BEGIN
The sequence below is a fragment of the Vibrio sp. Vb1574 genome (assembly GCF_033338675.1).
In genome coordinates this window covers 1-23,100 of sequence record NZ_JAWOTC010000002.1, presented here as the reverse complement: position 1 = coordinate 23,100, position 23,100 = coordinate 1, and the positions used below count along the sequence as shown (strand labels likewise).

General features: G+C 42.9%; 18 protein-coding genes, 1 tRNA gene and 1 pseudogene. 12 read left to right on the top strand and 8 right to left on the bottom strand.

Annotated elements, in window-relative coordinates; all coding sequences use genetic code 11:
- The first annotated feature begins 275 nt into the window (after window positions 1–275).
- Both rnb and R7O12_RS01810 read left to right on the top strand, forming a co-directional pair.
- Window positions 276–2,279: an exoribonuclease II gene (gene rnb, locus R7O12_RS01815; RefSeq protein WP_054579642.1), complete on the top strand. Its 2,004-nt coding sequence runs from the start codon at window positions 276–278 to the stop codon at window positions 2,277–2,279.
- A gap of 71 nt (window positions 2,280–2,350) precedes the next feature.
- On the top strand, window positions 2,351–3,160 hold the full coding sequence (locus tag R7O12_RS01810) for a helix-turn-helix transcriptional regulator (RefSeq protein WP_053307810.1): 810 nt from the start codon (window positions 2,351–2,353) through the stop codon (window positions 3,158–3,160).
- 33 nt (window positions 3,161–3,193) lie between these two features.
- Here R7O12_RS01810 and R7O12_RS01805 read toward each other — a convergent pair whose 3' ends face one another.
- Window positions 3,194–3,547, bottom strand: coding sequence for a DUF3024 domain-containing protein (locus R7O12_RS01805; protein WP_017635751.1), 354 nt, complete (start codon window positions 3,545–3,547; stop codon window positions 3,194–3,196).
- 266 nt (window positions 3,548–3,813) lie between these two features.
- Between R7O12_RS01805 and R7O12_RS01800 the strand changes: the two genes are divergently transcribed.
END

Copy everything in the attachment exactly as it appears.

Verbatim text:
The sequence below is a fragment of the Vibrio sp. Vb1574 genome (assembly GCF_033338675.1).
In genome coordinates this window covers 1-23,100 of sequence record NZ_JAWOTC010000002.1, presented here as the reverse complement: position 1 = coordinate 23,100, position 23,100 = coordinate 1, and the positions used below count along the sequence as shown (strand labels likewise).

General features: G+C 42.9%; 18 protein-coding genes, 1 tRNA gene and 1 pseudogene. 12 read left to right on the top strand and 8 right to left on the bottom strand.

Annotated elements, in window-relative coordinates; all coding sequences use genetic code 11:
- The first annotated feature begins 275 nt into the window (after window positions 1–275).
- Both rnb and R7O12_RS01810 read left to right on the top strand, forming a co-directional pair.
- Window positions 276–2,279: an exoribonuclease II gene (gene rnb, locus R7O12_RS01815; RefSeq protein WP_054579642.1), complete on the top strand. Its 2,004-nt coding sequence runs from the start codon at window positions 276–278 to the stop codon at window positions 2,277–2,279.
- A gap of 71 nt (window positions 2,280–2,350) precedes the next feature.
- On the top strand, window positions 2,351–3,160 hold the full coding sequence (locus tag R7O12_RS01810) for a helix-turn-helix transcriptional regulator (RefSeq protein WP_053307810.1): 810 nt from the start codon (window positions 2,351–2,353) through the stop codon (window positions 3,158–3,160).
- 33 nt (window positions 3,161–3,193) lie between these two features.
- Here R7O12_RS01810 and R7O12_RS01805 read toward each other — a convergent pair whose 3' ends face one another.
- Window positions 3,194–3,547, bottom strand: coding sequence for a DUF3024 domain-containing protein (locus R7O12_RS01805; protein WP_017635751.1), 354 nt, complete (start codon window positions 3,545–3,547; stop codon window positions 3,194–3,196).
- 266 nt (window positions 3,548–3,813) lie between these two features.
- Between R7O12_RS01805 and R7O12_RS01800 the strand changes: the two genes are divergently transcribed.